The blue area requires multiple colour names in Italian
Galina Paramei and Cristina Stara
The blue area of colour space arguably requires more than one basic colour term (CT) in Italian [Paggetti et al, 2011, Attention, Perception & Psychophysics, 73, 491-503]. This proposition was addressed in a colour mapping task employing Munsell 7.5 BG–5 PB charts to explore the frequency and consistency of CTs used by Italian speakers compared to English speakers. Participants were Italian monolinguals (N=13; Sassari), English monolinguals (N=13; Liverpool) and Italian-English bilinguals (N=13; Liverpool); the latter completed the task in both languages. Munsell chips were labelled using the unconstrained colour naming method. Participants then indicated the best example (focal colour) of frequent monolexemic CTs (e.g. turquoise, blue for English; turchese, azzurro for Italian). For these, ‘3D Munsell maps’ were constructed. Italian speakers were found to require at least three CTs, with the most frequent and consistent use of celeste ‘light blue’, azzurro ‘medium blue’ and blu ‘dark blue’. Compared to the English focal blue, the Italian focal blu appeared to be darker. Notably, in bilinguals it was shifted towards the English focal blue, with the extent of the shift related to proficiency in English and duration of immersion in the UK [cf. Athanasopoulos, 2009, Bilingualism: Language and Cognition, 12, 83-95].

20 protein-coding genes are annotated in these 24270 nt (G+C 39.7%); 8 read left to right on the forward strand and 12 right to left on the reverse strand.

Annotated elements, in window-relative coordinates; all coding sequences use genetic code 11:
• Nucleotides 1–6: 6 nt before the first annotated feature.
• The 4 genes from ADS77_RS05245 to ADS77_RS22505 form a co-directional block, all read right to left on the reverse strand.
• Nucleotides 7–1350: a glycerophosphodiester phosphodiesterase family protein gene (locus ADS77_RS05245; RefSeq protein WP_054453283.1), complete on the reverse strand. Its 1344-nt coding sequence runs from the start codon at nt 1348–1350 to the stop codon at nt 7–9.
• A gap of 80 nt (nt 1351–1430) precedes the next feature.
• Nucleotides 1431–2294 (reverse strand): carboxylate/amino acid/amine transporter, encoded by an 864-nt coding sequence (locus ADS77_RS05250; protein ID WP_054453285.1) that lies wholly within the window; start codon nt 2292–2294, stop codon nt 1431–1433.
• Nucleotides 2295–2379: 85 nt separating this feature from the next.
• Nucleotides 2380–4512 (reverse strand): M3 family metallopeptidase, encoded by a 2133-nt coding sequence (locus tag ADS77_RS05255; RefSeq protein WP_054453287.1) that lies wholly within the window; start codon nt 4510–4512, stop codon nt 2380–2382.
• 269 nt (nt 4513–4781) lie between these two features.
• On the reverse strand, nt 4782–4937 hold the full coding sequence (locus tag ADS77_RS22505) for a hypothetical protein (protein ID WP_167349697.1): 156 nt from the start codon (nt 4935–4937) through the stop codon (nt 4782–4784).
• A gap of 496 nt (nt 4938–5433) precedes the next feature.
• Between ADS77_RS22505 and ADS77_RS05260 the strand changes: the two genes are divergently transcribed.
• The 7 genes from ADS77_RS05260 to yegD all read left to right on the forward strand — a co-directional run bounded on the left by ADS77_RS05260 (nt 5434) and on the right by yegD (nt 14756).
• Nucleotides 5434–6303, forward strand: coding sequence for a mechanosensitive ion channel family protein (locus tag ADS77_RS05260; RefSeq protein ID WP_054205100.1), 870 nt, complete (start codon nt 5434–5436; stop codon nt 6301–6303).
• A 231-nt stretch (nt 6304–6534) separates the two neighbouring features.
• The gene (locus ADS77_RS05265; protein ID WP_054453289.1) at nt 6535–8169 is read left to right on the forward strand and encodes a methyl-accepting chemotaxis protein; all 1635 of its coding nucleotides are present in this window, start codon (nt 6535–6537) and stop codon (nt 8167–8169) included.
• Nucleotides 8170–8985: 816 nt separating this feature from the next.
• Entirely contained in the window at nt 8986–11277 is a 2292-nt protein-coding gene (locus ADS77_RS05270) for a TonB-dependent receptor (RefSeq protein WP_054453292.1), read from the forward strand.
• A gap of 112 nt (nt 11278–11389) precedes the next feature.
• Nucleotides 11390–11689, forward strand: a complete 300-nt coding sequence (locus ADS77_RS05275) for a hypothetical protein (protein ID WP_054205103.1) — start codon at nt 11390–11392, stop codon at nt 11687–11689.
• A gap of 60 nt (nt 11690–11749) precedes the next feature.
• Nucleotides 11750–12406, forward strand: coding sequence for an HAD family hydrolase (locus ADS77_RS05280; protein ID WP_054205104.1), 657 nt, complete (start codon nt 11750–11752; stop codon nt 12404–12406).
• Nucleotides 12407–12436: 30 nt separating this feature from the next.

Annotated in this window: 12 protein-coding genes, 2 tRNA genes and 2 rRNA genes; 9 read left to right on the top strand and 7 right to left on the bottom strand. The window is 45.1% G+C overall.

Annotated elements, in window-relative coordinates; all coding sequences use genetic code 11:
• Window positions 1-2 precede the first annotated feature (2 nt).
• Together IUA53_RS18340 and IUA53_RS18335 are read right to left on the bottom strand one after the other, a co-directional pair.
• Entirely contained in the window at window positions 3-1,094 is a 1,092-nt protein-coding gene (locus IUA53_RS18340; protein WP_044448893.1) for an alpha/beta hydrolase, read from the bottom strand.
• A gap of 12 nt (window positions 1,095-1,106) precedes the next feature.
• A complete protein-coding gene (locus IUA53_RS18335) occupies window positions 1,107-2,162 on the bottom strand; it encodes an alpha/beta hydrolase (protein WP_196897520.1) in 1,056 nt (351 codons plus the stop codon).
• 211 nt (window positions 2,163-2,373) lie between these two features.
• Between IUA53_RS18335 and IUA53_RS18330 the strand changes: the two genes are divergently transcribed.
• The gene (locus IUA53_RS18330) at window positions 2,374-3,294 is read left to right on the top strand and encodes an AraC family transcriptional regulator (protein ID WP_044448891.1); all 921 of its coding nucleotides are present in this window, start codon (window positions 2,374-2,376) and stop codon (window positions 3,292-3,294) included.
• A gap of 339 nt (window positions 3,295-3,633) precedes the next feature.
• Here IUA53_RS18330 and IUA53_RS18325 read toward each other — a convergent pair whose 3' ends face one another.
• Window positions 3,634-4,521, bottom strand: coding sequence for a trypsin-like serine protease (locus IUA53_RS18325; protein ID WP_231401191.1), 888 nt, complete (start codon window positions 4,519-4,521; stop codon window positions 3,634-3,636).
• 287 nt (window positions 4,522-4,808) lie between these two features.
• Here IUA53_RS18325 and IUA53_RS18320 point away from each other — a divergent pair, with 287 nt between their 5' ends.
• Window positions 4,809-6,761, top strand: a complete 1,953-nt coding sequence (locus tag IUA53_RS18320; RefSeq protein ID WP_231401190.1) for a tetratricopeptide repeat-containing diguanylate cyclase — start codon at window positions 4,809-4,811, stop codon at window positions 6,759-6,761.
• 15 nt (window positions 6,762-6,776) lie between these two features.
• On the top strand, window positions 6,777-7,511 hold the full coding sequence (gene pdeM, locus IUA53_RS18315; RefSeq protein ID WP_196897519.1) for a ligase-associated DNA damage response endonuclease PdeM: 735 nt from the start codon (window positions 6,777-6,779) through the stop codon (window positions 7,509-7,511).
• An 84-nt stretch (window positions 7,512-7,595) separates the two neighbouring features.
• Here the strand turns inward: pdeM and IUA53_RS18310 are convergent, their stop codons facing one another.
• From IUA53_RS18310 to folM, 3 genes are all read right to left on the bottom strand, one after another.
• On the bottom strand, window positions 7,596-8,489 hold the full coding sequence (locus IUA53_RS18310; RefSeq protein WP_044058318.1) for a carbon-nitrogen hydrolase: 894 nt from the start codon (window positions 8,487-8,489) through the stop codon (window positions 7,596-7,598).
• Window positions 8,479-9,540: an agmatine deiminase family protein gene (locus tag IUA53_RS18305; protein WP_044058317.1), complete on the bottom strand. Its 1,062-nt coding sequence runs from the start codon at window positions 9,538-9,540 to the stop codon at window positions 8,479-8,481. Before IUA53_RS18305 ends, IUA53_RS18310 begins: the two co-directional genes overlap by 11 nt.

A method to study colour category
If there are perceptual colour categories which are not reduced to the verbal categories, then a problem is how to look into these perceptual categories not resorting to verbal names, labels and the like. I suggest to use a method which is based on the same idea as the partial hue-matching technique developed recently. The results of some preliminary experiments will be reported.
How invariant is unique white?
Sophie Wuerger, Kaida Xiao, Emily Hird, Tushar Chauhan, Dimos Karatzas and Esther Perales
Despite the theoretical importance of unique white, there is little agreement on its precise chromaticity. Often an equal-energy white (CIE x=0.33; y=0.33) is assumed [Werner & Shiffrin, 1993, JOSA, 10(7), p.1509-1516.] which is close to ecologically relevant illuminations, such as the sun’s disk (x= 0.331; y = 0.344) and daylight (D65: x = 0.313; y = 0.329). Here we test the invariance of these unique white settings under changes in illumination, task and luminance. Stimuli were displayed on a CRT on a black background and ambient illumination was controlled by a Verivide luminaire. White settings were obtained (n=30) under dark viewing conditions, under D65 (x= 0.312 y=0.334), and under CWF (x=0.394 y=0.387), using three different tasks: adjustment along the daylight locus, along the axes in LUV space, or along the unique hue lines. We find that the average unique white point (under dark viewing conditions) is located at CIE x=0.292, y=0.303, which is at a significantly higher colour temperature than daylight. Changing the illumination from dark to D65 (CWF) shifted the white point towards D65 (CWF). We conclude that observers are able to provide accurate but illumination-dependent unique white settings. Implications for different adaptation models will be discussed.